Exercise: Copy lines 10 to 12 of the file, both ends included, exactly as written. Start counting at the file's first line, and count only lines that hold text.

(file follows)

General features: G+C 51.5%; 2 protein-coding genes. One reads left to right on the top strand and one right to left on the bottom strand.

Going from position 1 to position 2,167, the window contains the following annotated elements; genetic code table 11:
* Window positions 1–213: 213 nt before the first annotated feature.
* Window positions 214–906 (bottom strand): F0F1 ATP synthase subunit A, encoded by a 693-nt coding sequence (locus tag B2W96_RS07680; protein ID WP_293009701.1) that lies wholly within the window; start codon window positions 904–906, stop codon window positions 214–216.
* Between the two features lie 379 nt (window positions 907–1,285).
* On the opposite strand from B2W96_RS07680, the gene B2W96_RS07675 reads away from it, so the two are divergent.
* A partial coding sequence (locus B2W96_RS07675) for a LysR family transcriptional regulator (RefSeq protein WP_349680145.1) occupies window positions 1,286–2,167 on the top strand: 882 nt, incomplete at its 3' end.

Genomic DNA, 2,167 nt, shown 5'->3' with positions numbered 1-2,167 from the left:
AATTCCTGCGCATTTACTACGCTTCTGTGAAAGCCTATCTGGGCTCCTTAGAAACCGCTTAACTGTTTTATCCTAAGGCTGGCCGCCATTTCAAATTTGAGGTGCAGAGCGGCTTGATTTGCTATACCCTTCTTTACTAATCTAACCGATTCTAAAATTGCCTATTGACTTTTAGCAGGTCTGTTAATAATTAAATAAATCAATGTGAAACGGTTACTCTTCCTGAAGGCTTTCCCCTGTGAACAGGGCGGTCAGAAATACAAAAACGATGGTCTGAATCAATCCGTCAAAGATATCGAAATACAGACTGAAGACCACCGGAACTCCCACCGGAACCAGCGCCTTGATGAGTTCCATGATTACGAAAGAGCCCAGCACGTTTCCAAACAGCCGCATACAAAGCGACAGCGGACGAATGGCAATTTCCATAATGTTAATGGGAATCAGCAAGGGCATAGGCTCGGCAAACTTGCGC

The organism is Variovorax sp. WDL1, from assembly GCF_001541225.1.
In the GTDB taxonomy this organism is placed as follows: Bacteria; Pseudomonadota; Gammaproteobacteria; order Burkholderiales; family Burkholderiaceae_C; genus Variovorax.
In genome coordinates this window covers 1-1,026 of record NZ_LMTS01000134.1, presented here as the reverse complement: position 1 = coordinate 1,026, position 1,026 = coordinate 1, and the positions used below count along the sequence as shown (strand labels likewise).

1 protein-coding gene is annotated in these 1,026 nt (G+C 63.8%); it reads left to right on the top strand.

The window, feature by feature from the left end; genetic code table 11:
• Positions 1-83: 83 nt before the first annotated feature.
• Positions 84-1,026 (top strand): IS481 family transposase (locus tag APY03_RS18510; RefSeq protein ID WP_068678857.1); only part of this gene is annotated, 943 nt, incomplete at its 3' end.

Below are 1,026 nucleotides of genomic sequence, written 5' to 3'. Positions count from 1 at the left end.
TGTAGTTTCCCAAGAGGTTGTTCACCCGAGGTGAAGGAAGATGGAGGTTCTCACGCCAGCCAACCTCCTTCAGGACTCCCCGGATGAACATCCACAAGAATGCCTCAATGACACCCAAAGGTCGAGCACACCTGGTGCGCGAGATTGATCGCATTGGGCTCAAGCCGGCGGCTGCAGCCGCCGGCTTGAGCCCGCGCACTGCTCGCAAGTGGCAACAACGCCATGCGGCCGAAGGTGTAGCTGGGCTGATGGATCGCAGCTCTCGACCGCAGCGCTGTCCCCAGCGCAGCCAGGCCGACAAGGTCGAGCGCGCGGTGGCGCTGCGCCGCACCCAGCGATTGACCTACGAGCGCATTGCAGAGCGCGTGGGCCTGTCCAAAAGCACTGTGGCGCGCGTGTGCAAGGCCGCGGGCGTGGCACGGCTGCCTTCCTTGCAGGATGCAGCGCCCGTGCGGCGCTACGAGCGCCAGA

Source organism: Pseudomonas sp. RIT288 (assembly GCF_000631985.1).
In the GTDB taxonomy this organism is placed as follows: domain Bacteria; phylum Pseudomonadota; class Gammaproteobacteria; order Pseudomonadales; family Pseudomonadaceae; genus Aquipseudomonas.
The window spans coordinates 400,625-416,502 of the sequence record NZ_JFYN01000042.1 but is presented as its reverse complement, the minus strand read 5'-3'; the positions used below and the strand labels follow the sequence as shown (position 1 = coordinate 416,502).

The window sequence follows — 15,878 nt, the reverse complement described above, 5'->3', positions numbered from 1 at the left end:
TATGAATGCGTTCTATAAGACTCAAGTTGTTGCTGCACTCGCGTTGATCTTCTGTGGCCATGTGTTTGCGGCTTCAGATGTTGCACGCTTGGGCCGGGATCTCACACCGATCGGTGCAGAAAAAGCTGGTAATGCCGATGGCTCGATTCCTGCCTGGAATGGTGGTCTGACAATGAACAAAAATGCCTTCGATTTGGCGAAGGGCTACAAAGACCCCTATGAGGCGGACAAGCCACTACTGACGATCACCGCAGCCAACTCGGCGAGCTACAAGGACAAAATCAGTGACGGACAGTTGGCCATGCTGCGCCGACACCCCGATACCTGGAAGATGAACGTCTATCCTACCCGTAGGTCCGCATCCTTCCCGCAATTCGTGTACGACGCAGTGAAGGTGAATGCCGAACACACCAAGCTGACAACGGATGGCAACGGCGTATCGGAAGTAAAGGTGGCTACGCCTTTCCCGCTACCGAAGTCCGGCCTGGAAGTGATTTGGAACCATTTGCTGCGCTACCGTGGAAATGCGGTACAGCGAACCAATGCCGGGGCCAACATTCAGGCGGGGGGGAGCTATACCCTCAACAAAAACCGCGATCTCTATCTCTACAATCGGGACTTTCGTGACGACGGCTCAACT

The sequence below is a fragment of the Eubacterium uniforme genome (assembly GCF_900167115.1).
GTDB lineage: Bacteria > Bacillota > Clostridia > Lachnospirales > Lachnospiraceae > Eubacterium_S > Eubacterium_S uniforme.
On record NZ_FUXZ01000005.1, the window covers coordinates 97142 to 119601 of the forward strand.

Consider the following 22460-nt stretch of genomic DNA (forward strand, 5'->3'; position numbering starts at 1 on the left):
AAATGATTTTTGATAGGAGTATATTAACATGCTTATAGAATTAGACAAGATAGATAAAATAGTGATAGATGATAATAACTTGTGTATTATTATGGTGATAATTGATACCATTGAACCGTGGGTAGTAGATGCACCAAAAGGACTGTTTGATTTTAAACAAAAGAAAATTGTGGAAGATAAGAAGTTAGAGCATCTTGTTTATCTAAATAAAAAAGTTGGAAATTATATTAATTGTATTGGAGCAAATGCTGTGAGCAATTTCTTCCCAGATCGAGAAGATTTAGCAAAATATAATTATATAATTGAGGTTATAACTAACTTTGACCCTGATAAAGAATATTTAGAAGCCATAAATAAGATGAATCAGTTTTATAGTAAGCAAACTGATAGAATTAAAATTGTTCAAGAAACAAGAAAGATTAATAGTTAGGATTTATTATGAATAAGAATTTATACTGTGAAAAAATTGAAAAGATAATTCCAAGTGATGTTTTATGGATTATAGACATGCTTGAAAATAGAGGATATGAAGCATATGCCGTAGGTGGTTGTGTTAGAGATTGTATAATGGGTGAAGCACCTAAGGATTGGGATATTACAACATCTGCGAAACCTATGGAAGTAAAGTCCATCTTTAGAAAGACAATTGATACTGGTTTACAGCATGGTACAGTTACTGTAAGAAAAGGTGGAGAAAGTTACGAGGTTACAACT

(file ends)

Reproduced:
The organism is Variovorax sp. WDL1, from assembly GCF_001541225.1.
In the GTDB taxonomy this organism is placed as follows: Bacteria; Pseudomonadota; Gammaproteobacteria; order Burkholderiales; family Burkholderiaceae_C; genus Variovorax.
In genome coordinates this window covers 1-1,026 of record NZ_LMTS01000134.1, presented here as the reverse complement: position 1 = coordinate 1,026, position 1,026 = coordinate 1, and the positions used below count along the sequence as shown (strand labels likewise).